FBD chief executive Fiona Muldoon said she would not apologise for the insurer delivering a surprise doubling in profits in the first half of this year.
The result came as an “exceptionally benign winter” resulted in fewer weather-related claims and the value of assets in the group’s investments portfolio jumped.
The Republic’s only indigenous publicly-quoted insurer reported that its pretax profit jumped 110 per cent to €38.7 million on the year-earlier period, beating analysts’ expectations.
“We are advertising motor insurance from €399. I don’t think in an environment where the average award for whiplash is €16,000 that that amounts to anything other than good value,” Ms Muldoon said in an interview with The Irish Times. “Insurance companies are businesses and businesses seek to make a return on capital employed in them. We are making a profit and that’s a good thing. I don’t apologise for that.”
The return of the Irish insurance industry to profitability since 2017 after years of losses – during which FBD was forced to seek a bailout-bond investment from a Canadian investor – has been politically contentious as households and businesses have faced dramatic increases in coverage costs. The extent of the fallout was reflected in comments last month by Michael D’Arcy, the Minister of State for financial services and insurance, indicating that he doesn’t trust insurers or hold them in high regard.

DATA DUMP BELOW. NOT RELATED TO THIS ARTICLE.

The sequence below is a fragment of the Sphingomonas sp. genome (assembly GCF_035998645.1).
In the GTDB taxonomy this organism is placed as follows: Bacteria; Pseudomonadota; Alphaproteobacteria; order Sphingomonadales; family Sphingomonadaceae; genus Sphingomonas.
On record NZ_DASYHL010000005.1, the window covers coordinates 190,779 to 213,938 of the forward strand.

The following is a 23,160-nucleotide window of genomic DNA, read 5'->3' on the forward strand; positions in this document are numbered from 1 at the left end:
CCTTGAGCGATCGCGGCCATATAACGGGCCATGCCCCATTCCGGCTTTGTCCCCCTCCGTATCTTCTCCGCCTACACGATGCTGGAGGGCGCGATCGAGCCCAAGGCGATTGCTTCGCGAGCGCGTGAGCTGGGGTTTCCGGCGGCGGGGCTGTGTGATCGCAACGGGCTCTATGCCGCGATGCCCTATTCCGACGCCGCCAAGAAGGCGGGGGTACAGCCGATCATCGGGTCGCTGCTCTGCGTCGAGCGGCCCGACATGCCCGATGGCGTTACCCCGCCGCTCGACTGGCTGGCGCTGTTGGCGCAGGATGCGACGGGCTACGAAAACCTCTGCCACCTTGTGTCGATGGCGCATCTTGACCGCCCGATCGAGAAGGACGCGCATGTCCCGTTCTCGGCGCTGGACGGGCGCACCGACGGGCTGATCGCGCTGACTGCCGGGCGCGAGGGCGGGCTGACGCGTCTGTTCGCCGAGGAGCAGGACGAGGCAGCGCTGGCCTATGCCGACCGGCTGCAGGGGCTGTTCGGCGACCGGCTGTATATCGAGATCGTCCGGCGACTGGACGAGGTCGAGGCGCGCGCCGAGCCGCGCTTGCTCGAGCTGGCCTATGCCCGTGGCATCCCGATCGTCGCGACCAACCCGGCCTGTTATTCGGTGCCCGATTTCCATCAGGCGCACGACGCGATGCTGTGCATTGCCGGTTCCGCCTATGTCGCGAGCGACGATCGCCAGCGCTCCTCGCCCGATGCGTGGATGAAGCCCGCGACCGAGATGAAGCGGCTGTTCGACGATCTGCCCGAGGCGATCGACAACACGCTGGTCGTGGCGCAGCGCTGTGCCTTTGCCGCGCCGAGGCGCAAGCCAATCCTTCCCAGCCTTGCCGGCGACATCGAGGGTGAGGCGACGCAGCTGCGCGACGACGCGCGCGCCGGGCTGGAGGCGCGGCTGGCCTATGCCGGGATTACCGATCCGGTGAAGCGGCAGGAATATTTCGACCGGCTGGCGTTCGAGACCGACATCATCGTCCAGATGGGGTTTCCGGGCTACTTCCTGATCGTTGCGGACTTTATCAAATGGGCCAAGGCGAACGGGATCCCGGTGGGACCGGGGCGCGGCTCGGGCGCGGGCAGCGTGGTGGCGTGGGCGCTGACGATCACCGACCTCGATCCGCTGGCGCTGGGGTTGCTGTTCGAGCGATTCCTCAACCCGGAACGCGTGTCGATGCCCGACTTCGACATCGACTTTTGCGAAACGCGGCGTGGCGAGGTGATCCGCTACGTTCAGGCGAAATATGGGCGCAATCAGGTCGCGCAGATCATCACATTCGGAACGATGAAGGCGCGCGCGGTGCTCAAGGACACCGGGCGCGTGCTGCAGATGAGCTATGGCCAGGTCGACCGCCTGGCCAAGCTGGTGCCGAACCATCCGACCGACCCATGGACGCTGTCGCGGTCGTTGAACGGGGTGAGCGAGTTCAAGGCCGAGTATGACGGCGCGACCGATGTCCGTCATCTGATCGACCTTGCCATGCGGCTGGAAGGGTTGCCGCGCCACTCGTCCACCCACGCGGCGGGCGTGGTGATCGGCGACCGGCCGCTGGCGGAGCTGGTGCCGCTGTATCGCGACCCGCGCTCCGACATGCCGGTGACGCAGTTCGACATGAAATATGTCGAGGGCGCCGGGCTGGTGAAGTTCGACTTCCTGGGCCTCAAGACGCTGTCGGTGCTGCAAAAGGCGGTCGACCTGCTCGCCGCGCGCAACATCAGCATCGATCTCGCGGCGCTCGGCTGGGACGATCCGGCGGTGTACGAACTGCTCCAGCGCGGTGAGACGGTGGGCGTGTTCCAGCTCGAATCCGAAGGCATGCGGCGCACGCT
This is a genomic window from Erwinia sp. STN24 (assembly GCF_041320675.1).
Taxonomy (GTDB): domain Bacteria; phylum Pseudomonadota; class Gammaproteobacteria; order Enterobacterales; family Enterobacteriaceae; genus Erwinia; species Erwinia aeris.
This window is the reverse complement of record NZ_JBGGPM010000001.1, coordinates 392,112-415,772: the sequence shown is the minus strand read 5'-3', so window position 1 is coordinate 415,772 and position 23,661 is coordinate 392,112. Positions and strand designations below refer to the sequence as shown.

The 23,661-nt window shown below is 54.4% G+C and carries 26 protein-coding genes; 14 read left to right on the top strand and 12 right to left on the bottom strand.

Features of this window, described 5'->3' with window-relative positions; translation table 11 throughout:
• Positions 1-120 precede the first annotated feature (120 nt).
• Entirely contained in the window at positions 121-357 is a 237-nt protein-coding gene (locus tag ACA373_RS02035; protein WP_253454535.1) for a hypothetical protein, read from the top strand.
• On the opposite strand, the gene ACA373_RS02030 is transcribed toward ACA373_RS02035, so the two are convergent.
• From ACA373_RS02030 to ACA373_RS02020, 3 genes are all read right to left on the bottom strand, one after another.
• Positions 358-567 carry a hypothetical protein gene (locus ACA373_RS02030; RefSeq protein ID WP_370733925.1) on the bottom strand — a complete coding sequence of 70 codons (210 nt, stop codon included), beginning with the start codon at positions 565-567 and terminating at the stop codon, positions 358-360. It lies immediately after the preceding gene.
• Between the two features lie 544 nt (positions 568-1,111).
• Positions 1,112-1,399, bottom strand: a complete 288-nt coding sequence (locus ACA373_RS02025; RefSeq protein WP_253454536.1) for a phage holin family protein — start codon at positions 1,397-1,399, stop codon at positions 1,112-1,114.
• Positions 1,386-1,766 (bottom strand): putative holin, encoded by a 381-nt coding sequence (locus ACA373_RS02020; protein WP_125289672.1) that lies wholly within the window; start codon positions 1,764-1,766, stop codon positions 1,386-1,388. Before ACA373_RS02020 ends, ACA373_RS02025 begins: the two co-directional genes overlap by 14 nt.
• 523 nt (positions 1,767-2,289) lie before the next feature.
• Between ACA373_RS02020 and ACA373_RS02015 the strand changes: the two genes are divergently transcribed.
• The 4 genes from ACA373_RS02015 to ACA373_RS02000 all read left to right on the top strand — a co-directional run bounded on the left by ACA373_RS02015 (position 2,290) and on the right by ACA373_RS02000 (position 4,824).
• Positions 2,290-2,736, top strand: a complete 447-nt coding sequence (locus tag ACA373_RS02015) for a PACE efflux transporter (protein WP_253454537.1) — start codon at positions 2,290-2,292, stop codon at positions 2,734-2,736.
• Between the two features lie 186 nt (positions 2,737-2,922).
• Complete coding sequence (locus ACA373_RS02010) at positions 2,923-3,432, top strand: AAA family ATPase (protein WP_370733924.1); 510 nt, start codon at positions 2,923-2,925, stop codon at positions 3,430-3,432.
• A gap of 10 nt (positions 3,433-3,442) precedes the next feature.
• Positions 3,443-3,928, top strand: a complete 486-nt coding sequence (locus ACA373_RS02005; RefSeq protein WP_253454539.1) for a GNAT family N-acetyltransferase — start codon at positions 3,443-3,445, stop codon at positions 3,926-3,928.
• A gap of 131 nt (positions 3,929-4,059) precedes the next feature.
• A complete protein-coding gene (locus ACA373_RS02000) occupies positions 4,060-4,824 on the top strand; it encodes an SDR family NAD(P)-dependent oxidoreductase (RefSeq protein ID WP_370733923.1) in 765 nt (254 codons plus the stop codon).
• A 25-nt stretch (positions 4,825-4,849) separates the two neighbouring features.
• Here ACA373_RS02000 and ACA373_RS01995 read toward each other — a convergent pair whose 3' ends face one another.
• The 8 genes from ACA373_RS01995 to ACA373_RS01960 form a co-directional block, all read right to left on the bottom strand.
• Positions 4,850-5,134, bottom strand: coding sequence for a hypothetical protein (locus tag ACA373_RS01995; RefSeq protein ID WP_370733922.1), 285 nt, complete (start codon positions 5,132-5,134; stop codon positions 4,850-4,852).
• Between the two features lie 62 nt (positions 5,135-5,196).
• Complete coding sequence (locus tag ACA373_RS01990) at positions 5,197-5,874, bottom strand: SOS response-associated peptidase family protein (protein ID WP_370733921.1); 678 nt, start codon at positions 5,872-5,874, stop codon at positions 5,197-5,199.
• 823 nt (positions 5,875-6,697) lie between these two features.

“To really bring the cost of insurance down, you have to bring the cost of inputs down,” Ms Muldoon said, adding that while court awards for personal injuries claims had “moderated at a high level” in recent times, they still had not come down.
While FBD said there had been a “modest reduction” in motor injury claims in the first half of 2019, employers’ liability claims have been rising, driven by economic activity.
Net claims incurred during the first half fell by €10.4 million from a year earlier to €94.3 million, primarily due to benign weather in 2019, while the insurer released €8.8 million of reserves that had been set aside for claims in previous years as it saw some improvement in case settlements.
FBD’s insurance underwriting business posted a €29.2 million profit, up from €18.9 million. Investment income was €9 million for the period, up from €1 million, as a result of a rally seen across bond and equity markets during the period.
FBD has little appetite to move into covering play centres and bouncy-castle providers, after a leading provider of such insurance, Axa XL, decided last month to pull out of this area, according to Ms Muldoon. However, she said FBD was interested in covering community-based events, which have been struggling in recent times to get affordable insurance.